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The Movies Make Everyone Look Good

It’s not news that actors and actresses tend to be prettier
than the average Joe or Josephine. But sometimes the difference
is greater than usual.

Take the case of the Rod Lurie-directed Nothing But the Truth. The plot is taken from a scandalous episode at the New York Times, in
which a number of anonymously-sourced articles suggesting Saddam Hussein
possessed weapons of mass destruction appeared prominently in the paper under
Judy Miller’s byline. In the film, though, the
59-year-old Miller has transmogrified into 34-year-old Kate Beckinsale. Even more dubiously, Angela Bassett plays
Beckinsale’s editor
, who in real life would have been either Howell Raines or
Bill Keller, depending on the time frame.

Here are some more examples….

Journalists seem to get the spit-shine more than other
professions, partly because journalists (print journalists anyway) are rarely
hired for their good looks, and partly because there are so many great films
about journalists: All the President’s
, The Killing Fields, Shattered Glass, and Citizen Kane – to name just a few. On occasion, the actor does resemble the
source – David Straithairn as Edward R. Murrow in Good Night and Good Luck, for instance.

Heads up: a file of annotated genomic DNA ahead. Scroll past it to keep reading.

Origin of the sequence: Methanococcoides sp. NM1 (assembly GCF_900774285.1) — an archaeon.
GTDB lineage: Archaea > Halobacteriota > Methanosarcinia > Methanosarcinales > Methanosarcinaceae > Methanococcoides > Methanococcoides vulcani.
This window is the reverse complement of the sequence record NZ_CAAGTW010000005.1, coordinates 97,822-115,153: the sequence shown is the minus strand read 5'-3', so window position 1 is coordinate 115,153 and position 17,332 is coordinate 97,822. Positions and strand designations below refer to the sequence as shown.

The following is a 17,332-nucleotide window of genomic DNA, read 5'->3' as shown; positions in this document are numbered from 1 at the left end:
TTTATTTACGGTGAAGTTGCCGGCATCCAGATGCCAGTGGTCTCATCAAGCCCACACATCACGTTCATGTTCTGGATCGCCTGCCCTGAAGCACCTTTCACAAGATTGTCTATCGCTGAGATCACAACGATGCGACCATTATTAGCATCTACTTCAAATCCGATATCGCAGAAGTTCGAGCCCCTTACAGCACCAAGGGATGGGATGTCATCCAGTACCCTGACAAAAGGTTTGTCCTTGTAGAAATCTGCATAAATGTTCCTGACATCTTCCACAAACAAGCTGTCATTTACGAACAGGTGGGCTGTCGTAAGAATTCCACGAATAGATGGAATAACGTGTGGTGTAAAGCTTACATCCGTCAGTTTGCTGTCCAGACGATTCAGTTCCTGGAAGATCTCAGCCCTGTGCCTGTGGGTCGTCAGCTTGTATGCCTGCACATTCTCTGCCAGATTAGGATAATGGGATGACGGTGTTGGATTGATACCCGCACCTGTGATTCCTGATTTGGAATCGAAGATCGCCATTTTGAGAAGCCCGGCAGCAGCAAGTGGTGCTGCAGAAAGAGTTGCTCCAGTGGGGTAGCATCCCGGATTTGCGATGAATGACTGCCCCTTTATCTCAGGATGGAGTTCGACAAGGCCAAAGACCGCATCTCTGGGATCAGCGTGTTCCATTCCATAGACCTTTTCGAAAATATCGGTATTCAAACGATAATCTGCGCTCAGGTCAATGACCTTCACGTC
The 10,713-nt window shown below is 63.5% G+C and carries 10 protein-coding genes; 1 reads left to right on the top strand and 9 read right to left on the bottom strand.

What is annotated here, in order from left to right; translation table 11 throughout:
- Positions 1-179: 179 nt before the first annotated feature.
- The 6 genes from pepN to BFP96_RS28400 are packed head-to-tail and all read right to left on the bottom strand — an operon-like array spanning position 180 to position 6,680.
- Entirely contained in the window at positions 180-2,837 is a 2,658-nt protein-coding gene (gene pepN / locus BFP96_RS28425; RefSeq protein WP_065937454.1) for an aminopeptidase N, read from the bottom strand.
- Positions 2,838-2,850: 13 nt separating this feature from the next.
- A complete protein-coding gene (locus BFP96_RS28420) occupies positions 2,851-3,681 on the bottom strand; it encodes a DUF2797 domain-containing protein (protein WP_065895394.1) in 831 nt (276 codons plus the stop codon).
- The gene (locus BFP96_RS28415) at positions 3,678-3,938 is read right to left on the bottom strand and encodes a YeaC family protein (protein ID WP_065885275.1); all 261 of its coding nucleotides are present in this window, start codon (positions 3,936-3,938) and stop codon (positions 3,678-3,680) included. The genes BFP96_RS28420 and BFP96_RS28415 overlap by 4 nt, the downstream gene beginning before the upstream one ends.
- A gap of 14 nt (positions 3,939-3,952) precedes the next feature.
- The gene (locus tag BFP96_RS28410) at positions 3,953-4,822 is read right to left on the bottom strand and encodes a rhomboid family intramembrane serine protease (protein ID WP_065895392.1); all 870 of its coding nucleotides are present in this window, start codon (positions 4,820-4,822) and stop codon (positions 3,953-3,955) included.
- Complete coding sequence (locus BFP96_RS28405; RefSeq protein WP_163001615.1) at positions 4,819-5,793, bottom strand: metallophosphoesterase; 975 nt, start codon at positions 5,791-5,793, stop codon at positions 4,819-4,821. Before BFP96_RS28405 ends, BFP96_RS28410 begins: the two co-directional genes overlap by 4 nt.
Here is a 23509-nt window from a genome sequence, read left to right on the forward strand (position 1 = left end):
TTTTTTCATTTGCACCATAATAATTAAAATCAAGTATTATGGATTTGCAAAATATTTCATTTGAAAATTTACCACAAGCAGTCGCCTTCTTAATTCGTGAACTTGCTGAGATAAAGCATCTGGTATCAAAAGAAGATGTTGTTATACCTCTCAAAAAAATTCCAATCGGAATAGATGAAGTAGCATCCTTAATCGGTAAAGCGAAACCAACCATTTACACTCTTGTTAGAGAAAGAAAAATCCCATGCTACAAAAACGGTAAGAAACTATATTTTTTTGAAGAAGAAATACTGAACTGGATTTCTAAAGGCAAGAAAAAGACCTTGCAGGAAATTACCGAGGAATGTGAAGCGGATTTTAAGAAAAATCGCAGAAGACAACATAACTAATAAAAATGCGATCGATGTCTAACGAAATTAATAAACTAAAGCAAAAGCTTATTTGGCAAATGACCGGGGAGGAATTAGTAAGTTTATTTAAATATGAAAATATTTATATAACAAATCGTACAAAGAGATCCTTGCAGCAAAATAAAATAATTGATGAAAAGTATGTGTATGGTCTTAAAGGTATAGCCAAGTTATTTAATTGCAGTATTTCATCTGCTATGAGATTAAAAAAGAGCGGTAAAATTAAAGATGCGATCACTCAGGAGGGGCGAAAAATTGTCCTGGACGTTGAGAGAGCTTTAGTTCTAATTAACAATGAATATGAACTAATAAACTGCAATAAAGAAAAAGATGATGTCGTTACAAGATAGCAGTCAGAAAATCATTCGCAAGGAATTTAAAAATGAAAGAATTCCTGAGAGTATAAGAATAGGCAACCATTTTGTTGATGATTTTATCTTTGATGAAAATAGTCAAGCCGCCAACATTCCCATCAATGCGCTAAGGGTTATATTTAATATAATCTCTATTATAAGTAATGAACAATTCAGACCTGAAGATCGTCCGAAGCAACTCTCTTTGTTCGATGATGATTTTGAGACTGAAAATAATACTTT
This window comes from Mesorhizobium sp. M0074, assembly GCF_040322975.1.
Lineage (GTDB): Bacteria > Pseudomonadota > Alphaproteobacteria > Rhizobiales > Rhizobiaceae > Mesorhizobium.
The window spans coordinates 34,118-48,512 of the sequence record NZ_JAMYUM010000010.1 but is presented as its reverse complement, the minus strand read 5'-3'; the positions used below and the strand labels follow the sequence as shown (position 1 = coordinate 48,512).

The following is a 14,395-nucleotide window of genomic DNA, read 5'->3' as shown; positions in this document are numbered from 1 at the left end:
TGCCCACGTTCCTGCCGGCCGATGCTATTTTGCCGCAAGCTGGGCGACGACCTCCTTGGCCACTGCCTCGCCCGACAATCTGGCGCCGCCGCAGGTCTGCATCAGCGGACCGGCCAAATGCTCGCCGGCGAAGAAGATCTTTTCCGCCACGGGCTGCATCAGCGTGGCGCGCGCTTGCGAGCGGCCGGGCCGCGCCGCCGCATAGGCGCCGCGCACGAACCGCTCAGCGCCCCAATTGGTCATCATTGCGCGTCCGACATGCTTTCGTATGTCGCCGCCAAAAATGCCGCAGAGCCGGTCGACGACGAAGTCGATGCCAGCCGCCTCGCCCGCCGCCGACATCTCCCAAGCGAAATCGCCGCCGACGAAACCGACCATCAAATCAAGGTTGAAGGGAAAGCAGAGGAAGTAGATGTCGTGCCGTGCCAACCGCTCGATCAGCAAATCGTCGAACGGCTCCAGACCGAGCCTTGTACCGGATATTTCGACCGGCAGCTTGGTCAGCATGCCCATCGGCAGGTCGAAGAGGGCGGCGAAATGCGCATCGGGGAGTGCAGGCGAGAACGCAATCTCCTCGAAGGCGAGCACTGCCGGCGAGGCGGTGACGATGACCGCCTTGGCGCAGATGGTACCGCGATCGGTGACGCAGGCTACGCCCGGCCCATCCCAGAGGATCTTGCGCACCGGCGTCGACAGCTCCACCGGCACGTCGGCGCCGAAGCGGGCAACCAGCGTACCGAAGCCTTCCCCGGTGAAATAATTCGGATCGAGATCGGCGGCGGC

But more often we encounter situations like Leonardo
DiCaprio doing his part to burnish our visualization of Howard Hughes in The Aviator, and of Frank Abagnale, Jr. in Catch Me If You Can.  Actual Erin
appeared briefly opposite movie Erin Brockovich (that would be
Julia Roberts), making for a quick and easy comparison. And Larry Flynt offered viewers the same
opportunity by playing a judge at the trial of his cinematic alter ego,
Woody-Harrelson, in The People vs. Larry

It isn’t only people that get the Hollywood makeover; places
are fair game as well. The bar Coyote
in New York’s East Village bore little resemblance to the bar in Coyote
; at least, it didn’t until the movie came out.  Diane Keaton’s smoky nighttime haunt in  Looking for Mr. Goodbar has a more downscale brick and mortar counterpart, too.  Sadly, this venerable Upper West Side bar, known most recently as the
All State Cafe, just closed its doors
for the last time, a victim of rising rents.  That’s the advantage of
screen life over real life – people and places can stay young forever.

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